Peter Winter -- Wedbush Securities -- Analyst

Okay. Thanks, Darren.

Operator

Our next question comes from the line of Gerard Cassidy of RBC.

Gerard Cassidy -- RBC -- Analyst

Hi, Darren.

Darren J. King -- Executive Vice President and Chief Financial Officer

Morning, Gerard.

Gerard Cassidy -- RBC -- Analyst

Can you carve out for us -- if you take all the specialist issues that you had when you talk about the Hudson City portfolio and then the escrow deposits and stuff, if you just kind of take those away, what was the core deposit and loan growth on a year over year basis would you estimate for you guys this quarter?

Darren J. King -- Executive Vice President and Chief Financial Officer

So, if you take out the Hudson City runoff and you look at all the other loan categories, the average loan growth was probably about 0.5% to 1%. If you look at deposits and you factor out the Hudson City runoff, which is a little bit lower, probably deposit growth was flat to down 0.5%, mainly due to those commercial mortgage escrow balances that we talked about. So, those were a couple of large things.

Underlying trends when we look at our consumer accounts and consumer growth, it's pretty steady. You'll notice in the other costs that some of those expenses were up, that's some increased advertising, which is driving some increased volume and consumers, which doesn't translate immediately into balances, but will generate balances through time as well as ease as those customers activate their debit cards and credit cards and start using them.

Solid growth in our small business customer base, which is one of our core strengths, and then continued movement in commercial customers, we'll just see, as we talked about through time, probably a slightly different profile of their balances as the mix between what stays in operating accounts or DDA versus what goes into interest checking versus what goes into sweep, I think we'll start to see some shifts as we go forward. But underlying core when we talked just about customers and the balance sheet, we feel really good about where things are.

Gerard Cassidy -- RBC -- Analyst

You guys have been very successful in years' past in making acquisitions. I recognize they're episodic, recognize you guys tend to be more of a I don't want to say distressed buyer, but you certainly don't get involved in auctions. Can you just give us an outlook for what you're seeing on the M&A front? Have your views changed on mergers and acquisitions now that Rene is at helm? And just maybe an update on that outlook.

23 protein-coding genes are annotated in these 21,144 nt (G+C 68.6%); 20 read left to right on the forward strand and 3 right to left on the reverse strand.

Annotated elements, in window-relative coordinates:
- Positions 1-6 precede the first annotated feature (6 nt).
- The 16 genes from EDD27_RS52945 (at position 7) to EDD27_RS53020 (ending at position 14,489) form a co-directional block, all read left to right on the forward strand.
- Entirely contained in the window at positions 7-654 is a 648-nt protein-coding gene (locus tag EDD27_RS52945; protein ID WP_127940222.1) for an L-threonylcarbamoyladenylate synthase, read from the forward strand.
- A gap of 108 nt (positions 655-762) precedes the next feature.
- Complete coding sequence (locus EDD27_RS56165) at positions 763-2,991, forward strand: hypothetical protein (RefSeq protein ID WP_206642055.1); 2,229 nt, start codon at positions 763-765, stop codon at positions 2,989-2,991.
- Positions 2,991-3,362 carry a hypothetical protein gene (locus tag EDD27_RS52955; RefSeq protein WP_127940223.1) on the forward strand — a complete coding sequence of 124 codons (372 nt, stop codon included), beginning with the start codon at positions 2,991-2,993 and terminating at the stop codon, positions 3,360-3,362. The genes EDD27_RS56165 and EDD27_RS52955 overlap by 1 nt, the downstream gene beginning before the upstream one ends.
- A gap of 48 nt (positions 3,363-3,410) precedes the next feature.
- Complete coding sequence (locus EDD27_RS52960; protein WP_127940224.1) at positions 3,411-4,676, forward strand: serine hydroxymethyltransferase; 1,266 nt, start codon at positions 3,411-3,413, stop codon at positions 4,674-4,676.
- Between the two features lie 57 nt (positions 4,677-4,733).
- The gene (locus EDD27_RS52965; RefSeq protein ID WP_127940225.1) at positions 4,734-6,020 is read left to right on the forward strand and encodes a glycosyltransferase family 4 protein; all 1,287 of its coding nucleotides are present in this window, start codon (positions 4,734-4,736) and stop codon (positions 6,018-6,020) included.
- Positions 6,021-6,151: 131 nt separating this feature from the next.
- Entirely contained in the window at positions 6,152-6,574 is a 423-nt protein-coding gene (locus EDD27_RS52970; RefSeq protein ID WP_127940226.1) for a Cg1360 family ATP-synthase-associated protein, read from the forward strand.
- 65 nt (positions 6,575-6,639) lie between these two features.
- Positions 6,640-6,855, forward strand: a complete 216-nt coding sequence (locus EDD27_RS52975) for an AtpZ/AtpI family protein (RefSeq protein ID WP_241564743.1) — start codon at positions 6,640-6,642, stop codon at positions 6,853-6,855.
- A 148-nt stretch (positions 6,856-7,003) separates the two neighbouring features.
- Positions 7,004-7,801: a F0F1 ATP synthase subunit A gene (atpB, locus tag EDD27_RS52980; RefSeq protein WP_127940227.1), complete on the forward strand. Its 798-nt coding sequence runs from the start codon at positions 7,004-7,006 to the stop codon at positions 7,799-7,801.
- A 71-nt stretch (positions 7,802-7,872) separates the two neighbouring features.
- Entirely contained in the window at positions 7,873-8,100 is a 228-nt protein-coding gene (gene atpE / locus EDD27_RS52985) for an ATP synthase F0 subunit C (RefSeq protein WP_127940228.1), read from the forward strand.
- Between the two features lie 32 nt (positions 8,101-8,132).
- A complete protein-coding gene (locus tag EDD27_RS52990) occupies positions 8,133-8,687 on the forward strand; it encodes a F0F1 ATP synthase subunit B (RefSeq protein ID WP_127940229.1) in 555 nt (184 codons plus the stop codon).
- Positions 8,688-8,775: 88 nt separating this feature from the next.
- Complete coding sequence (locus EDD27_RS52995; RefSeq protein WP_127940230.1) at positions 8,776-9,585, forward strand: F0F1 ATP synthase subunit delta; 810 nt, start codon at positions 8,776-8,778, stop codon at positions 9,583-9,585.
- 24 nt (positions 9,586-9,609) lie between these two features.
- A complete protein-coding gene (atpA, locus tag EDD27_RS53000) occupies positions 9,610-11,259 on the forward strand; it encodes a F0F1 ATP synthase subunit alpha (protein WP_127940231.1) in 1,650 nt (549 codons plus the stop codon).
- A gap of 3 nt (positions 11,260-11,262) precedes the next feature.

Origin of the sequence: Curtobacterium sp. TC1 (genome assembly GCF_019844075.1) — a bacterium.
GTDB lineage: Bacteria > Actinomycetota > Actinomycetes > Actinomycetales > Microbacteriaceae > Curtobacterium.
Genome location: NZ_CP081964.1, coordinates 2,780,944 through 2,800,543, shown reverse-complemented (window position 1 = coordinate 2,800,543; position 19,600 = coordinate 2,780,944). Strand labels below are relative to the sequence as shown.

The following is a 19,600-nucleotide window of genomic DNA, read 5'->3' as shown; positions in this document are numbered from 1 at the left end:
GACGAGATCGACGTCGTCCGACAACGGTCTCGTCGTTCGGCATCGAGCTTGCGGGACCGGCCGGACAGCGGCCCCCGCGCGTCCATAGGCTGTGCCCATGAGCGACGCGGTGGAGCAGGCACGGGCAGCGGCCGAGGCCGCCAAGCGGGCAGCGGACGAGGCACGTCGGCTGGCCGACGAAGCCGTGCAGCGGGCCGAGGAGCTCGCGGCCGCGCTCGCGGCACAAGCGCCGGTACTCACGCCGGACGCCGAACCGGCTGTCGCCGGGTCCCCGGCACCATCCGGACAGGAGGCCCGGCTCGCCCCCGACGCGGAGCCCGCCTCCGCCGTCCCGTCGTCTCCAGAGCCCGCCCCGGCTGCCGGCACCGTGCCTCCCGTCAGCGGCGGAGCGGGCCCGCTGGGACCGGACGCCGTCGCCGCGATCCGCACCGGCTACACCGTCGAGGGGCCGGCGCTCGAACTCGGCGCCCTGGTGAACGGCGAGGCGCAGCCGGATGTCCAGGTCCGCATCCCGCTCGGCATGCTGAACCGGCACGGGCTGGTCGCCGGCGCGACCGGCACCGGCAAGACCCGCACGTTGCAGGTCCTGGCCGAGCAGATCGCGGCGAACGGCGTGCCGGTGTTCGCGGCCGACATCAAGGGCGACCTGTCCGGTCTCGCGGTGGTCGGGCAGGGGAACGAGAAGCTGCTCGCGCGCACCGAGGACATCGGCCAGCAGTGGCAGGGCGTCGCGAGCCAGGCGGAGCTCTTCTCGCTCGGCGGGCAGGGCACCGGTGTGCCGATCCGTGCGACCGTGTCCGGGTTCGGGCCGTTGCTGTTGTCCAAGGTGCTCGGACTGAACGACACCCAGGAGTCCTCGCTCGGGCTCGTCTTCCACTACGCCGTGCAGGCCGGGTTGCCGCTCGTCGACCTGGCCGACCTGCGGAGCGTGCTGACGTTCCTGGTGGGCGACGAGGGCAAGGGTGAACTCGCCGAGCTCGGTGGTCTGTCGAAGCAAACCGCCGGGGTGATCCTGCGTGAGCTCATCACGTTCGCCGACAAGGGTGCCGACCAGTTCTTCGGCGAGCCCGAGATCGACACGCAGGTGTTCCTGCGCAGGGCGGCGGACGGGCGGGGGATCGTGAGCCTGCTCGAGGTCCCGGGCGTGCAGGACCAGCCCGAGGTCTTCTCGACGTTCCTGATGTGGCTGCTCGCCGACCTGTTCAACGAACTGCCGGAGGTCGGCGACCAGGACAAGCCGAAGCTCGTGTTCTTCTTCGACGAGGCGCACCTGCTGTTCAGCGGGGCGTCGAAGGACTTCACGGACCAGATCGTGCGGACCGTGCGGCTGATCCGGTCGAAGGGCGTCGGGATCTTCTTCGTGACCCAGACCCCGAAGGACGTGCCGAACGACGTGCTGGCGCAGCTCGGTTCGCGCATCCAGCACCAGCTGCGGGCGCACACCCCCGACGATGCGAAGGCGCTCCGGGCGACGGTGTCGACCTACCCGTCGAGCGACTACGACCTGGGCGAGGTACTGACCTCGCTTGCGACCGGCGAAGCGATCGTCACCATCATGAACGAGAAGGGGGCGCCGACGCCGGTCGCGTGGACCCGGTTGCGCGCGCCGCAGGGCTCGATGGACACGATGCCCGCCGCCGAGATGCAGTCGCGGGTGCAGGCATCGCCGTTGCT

Darren J. King -- Executive Vice President and Chief Financial Officer

Sure. Rene is at the helm now, but was certainly an architect of a lot of the acquisitions we've done in the past. I'm pretty positive that his thought process didn't change as his title changed. But our thoughts on acquisitions haven't really changed. We always start with the returns. In fact, that's pretty much how we think about the bank and our shareholders' capital.

We think about returns when we're investing in loans, when we're investing in technology, when we're investing in other institutions. That's really the primary driver. If we think there's a combination that makes sense where we can create value for those sets of shareholders and we've got a willing seller, then we're interested in talking to those folks.

What seems to be the case in banking right now is everyone wants to be a buyer and no one wants to be a seller. So, I think there's a lots of interest in partnerships, but I think everyone's thinking that they're the buyer, not the seller. I think that's why you're seeing some slower activity than you might expect given some of the changes that have come out recently with the regulations.

Gerard Cassidy -- RBC -- Analyst

Great. Thank you.

Operator

Our next question comes from Saul Martinez of UBS.

Saul Martinez -- UBS -- Analyst